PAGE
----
Technique // Effective Use of Speedlites & Gels for Creative Portraits
Welcome to 'I Have No Idea What I'm Doing'.
A series created to give both photographers and those who are interested an inside, informal look into what goes into a photoshoot and the making of an image. I'll also be posting cool behind the scenes material, lighting diagrams, test shoots, and anything else that might be interestingly awesome.
Effective Use of Speedlites & Gel
For the first image, I wanted to create something straight forward, simple and powerful. To do this I used a 48" octabox on a Elinchrom Quadra strobe - See diagram below.
ISO: 100 Focal Length: 28mm f/: 7.1 Shutter: 1/125 Camera: Nikon D610 Lens: Nikon 24-70 2.8
I made sure we were far enough away from the back of our space we were shooting in because I wanted there to be both focal and light fall off. Normally I would have used ND filters along with my strobes to allow myself to open up the aperture a little more, however because I did not have them on hand, I was forced to used a pretty high aperture but I was still able to created some awesome contrast in the subject and back round.
One of the biggest challenges to this shot was including the guitar and trying to create a natural pose while both showing it off but not having it overtake the focal point of the image (Cole).
For the second image, I wanted something a little more aggressive and dynamic. I used a 3 light setup including a 12" Octabox w/ Elinchrom Quadra Strobe and 2 Nikon SB-600's - See diagram below
ISO: 100 Focal Length: 24mm f/:13 Shutter Speed: 1/125 Camera: Nikon D610 Lens: Nikon 24-70 2.8
Although I used a wider focal length for this shot, I came in a lot closer to my subject to take the photo. I wasn't worried so much about getting the environment as opposed to getting much subject in the centre of the frame. I also moved the key light to create a Rembrandt style setup, which created some interesting shadows on Cole's face. The pose really did it for me in this one as well. It was caught totally organically, which lead us to trying to recreate it multiple times, however, the original pose was the best. The tension in the hand on the body of the guitar and the movement in the hand on the neck created a lot feeling in the image.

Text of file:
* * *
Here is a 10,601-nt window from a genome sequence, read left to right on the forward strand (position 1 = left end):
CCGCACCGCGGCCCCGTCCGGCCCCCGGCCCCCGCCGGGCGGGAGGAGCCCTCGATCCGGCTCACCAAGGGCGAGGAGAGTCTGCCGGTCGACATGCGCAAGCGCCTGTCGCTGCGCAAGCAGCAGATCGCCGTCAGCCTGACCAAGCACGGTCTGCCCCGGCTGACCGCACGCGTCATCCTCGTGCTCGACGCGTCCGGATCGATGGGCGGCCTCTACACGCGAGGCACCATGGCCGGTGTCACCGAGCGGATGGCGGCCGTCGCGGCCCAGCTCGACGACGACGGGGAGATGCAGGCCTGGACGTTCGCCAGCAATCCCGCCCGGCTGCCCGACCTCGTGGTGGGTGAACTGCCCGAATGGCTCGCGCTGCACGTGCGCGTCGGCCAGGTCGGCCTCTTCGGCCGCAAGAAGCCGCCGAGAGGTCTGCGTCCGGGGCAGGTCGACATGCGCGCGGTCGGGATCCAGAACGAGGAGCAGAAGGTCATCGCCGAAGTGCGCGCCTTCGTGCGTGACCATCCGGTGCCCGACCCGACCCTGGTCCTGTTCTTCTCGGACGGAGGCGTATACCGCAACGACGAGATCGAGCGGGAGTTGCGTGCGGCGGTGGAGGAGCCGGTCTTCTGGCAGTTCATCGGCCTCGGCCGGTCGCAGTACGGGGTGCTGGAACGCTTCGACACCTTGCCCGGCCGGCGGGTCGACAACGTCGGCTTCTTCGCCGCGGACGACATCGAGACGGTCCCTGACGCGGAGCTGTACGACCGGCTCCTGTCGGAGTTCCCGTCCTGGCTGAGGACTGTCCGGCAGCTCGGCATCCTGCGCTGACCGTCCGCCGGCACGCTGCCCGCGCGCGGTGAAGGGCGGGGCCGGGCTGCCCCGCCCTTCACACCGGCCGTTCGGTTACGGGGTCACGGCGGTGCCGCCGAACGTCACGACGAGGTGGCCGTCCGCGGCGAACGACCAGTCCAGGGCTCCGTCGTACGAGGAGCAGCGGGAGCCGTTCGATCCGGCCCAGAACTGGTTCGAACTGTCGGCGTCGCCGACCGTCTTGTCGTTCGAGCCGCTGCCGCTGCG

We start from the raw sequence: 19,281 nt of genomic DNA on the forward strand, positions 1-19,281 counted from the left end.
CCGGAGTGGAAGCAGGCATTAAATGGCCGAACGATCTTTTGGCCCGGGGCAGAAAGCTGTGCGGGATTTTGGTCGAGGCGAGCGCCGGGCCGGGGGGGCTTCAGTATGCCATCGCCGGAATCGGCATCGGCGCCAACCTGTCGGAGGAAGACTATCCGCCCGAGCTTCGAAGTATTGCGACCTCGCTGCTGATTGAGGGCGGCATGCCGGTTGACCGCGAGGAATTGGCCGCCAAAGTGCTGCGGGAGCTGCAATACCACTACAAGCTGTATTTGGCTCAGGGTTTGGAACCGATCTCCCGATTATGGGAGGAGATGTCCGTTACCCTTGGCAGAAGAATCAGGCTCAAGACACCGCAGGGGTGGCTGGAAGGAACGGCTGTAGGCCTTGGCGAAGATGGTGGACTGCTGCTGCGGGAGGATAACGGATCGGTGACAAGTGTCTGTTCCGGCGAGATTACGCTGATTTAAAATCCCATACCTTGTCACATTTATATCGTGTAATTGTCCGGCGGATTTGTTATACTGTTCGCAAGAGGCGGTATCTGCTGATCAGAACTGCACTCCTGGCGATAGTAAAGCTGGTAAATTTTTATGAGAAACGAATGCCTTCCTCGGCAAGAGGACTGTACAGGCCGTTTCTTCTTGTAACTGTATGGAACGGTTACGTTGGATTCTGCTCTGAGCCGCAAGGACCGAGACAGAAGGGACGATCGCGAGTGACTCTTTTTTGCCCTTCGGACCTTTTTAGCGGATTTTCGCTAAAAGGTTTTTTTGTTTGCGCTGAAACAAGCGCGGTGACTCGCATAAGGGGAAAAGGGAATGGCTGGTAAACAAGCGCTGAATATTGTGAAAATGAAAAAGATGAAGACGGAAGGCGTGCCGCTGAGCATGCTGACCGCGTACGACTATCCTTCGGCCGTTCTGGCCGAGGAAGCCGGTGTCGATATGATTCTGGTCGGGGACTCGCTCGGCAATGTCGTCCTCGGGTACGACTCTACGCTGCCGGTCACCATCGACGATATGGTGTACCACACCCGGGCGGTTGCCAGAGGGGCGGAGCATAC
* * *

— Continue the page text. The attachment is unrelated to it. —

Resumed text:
To spice things up I threw a couple speedlites behind Cole on the ground with some gels on them. Because I was using such a small aperture, I was able to capture the rich colours of the lights.
I switched things up and made Cole ditch the guitar for some portraits in a shirt he wasn't the biggest fan of (he was overruled by photographer and more importantly, his girlfriend). I used a 3 light setup with the same gear as the previous shot - See diagram below
ISO: 100 Focal Length: 32mm f/: 8 Shutter: 1/125 Camera: Nikon D610 Lens: Nikon 24-70 2.8
One of my favourite things to do is Rembrandt lighting, but creating a dynamic angle to the face and lighting the side farther from the camera. I find this creates an interesting dynamic as the side of the face that is closer to the camera is actually shaded. On the speedlite used to create a rim light on Cole's shoulders and hair I used a red/orange gel and on the speedlite used to light the backround behind Cole, I used an orange gel. The three lights together actually created a really cool ambiance in the space. I mentioned the shirt earlier because I really liked the texture and contrasting colour it provided in the image as well.
Timelapse of Shoot:
keywords: speedlights, using gels, creative photography, gels and photography, cole rolland, cole rolland photographer, music photography, creative portraits, creative portrait tutorial, techniques using speedlights